Nothing is worse than a bad first impression. When you first arrive at a client and something happens immediately ends in them having a bad perception of you. Maybe you were you taking a 10 minute break to look at a non-work related website, or you were caught writing a blog post because you didn’t want to forget the thought process, or maybe you had to take some time off right after you landed at the client (this one actually happened to me, I got sick 3 days after being boarded on at new client). Whether intentional or not, a bad perception of you was set. The client doesn’t have a ton of respect for you and your work is unfairly scrutinized, even if no error was found in said code.
What do you do? Well there are two ways to handle this. The easiest way is to bow out gracefully from the client. Simply state to them how you can understand why they don’t trust you and that in order for them to get the project done in a manner they would like it might be a good idea for you to leave once a replacement can be obtained. If you work for a consulting firm, see if they will back-fill the position at the client. This shows that you have the client’s best interest at heart and it might make them reconsider their opinion of you. If not, ensuring the client has someone they enjoy working with is major part of client satisfaction.
The other, more difficult option is to stick it out at the client. Prove to them daily that their initial impression of you was a false one. You can also converse with your client to find out where the problem is. If you continue to deliver high quality work, your previous infractions will begin to fade from their minds. The key her is to hyper-communicate, deliver quality work (both regularly and on time), and to ensure the client is aware of any issues as early as possible. You might have given them a wrong impression, the thing to do now is to show them that their impression was wrong. Taking the following precautions can really help:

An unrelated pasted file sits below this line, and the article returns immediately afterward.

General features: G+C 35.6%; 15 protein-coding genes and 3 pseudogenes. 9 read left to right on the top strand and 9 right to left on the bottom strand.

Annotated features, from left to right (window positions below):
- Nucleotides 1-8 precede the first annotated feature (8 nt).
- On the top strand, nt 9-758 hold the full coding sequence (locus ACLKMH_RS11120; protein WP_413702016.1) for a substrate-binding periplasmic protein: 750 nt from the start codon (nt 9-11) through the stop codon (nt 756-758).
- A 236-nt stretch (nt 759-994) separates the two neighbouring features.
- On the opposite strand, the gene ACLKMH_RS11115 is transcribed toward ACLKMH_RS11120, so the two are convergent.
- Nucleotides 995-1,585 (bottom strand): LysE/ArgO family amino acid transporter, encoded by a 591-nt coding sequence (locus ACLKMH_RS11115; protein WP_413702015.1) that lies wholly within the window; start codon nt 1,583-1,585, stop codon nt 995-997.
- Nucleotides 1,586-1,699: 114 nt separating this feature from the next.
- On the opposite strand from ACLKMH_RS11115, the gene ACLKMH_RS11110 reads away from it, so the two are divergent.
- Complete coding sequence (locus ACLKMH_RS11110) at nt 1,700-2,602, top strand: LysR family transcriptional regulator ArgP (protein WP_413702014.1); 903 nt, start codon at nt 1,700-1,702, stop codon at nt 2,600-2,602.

- When you turn in work, ensure it’s your highest quality. If you need extra time to deliver the best work you can, communicate this to the client.
- Turn in any work on time. When working to fix a perception issue, turning in work early can really help. But again, make sure it’s quality work. Do not rush to get something in ahead of schedule if it means cutting corners on quality. This will do more harm than good in the long run.
- Hyper-communicate any issues, potential issues, or project stalls. Keeping the client informed helps them to see progress or lack of it (ie you’re waiting on someone else to finish a piece you need before moving on). Make sure the client is always aware of where you are at on a project.
- Keep non-client related work and web browsing to a minimum or do it during a lunch break, ensuring that the client knows you’re not on their time. Reasonable clients know that you occasionally have to check a personal email account, or do something that’s not related to them, but do not bill to the client for these things if they end up taking considerable time. Stay late if you have to.
- Ensure the client is aware of any time you might be taking off as early as possible.